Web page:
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American Birkebeiner: A congested race throughout -- except at the very top

HAYWARD, Wis. -- Few races in the history of the American Birkebeiner have been as congested as Saturday's 35th running of the cross-country ski marathon from Cable to Hayward.

In fact, no other Birkie may have had as many front-runners so late in the race.

Russian native Ivan Babikov was among a group of about 20 men at the front when he finally broke free on an uphill portion of the course about 6 kilometers from the finish.

When he did, nobody could stay with him, and it quickly became a frantic fight for second as Babikov raced to his first Birkie freestyle title, covering 51 kilometers in 2 hours, 7 minutes, 8.9 seconds.

Defending champion Zack Simons of Park City, Utah, and Adam Swank of Duluth came in second and third, respectively, 38 seconds later as they held off the remnants of that pack.

"This was my third Birkie, so I knew the course pretty well," said Babikov, who finished sixth in 2004 and 2005. "I knew there was an uphill section late in the race, and I knew that was [the] last chance for me. I feel much better making a move going uphill. I figure the harder it is, the better for me."

Nicknamed the "Russian Rocket," the 27-year-old Babikov lives in Canmore, Alberta, where he is trying to gain citizenship. The former Russian Olympian tried to spark a break from the pack on two earlier occasions on Saturday, only to find himself all alone at the front. With nobody to work with, he thought better of racing alone and slipped back into the pack to conserve energy.

"After I made my move, [I] tried not to look back because I didn't want to ski [with] this big wall of skiers behind me," Babikov said.

Indeed, there were some nervous moments for all of the skiers. With that many skiers clustered together, constantly shuffling between the back and front, the chances of breaking a pole or having an accident were greatly increased.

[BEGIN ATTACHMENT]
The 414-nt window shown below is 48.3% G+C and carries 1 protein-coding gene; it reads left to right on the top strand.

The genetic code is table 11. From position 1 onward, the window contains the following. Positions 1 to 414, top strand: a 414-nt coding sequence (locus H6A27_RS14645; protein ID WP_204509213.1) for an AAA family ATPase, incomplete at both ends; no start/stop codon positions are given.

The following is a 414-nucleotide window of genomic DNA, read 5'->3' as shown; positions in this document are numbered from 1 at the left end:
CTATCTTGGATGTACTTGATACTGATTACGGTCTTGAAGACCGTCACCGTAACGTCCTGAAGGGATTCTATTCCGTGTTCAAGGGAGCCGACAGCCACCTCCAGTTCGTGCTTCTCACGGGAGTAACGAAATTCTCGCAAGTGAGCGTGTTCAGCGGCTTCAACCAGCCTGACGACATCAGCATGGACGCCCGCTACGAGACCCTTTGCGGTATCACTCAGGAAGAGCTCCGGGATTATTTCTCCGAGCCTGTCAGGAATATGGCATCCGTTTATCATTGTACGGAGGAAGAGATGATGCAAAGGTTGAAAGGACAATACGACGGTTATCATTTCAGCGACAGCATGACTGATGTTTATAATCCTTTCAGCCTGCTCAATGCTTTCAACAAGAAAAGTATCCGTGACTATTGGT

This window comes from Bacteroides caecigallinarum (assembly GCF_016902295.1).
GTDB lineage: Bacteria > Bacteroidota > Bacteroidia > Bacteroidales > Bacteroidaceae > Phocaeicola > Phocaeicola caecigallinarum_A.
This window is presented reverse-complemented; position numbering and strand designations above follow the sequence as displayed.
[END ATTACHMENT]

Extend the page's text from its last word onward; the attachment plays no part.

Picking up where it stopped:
Simons, a strong sprinter who used a late surge to win a shortened Birkie in 2007 and finished second in the Elite Sprints on Thursday, never received the chance to challenge for the lead on Saturday as Babikov took home the $5,000 top prize.

The second- through ninth-place spots, meanwhile, were decided by a mere 2.9 seconds.

"It was definitely a tense time for a good 40K," Simons said. "I was about six, seven guys back in the pack. I kind of got caught up in it, but even if I had been there right behind Ivan, I don't think I would have had the strength to keep up with him. He was definitely the strongest guy [Saturday]."

Last year, Simons took advantage of a field that lacked the elite Italians who had dominated the Birkie for several years to become the first American to win the men's race since Carl Swenson in 1998. This year's field was again lacking an Italian presence as many Europeans stayed home to concentrate on the FIS World Cup and other events.

None of that mattered to the 32-year-old Swank, who overcame a lingering cold and broken pole early in the race to become the first local skier in recent memory to finish in the top three of the men's race. It was Swank's best finish in 10 career Birkies, much to the delight of the crowd. It was also one of the strangest races he had ever been in.

"It was such a big pack that team tactics didn't play a big role," said Swank, who races for Fischer-Craft. "It was so fast that it was difficult to break away, and I saw three poles broken just around me. Usually it starts to get strung out by about 15K, but that never happened this time. I've never seen it that congested -- ever. It was pretty crazy."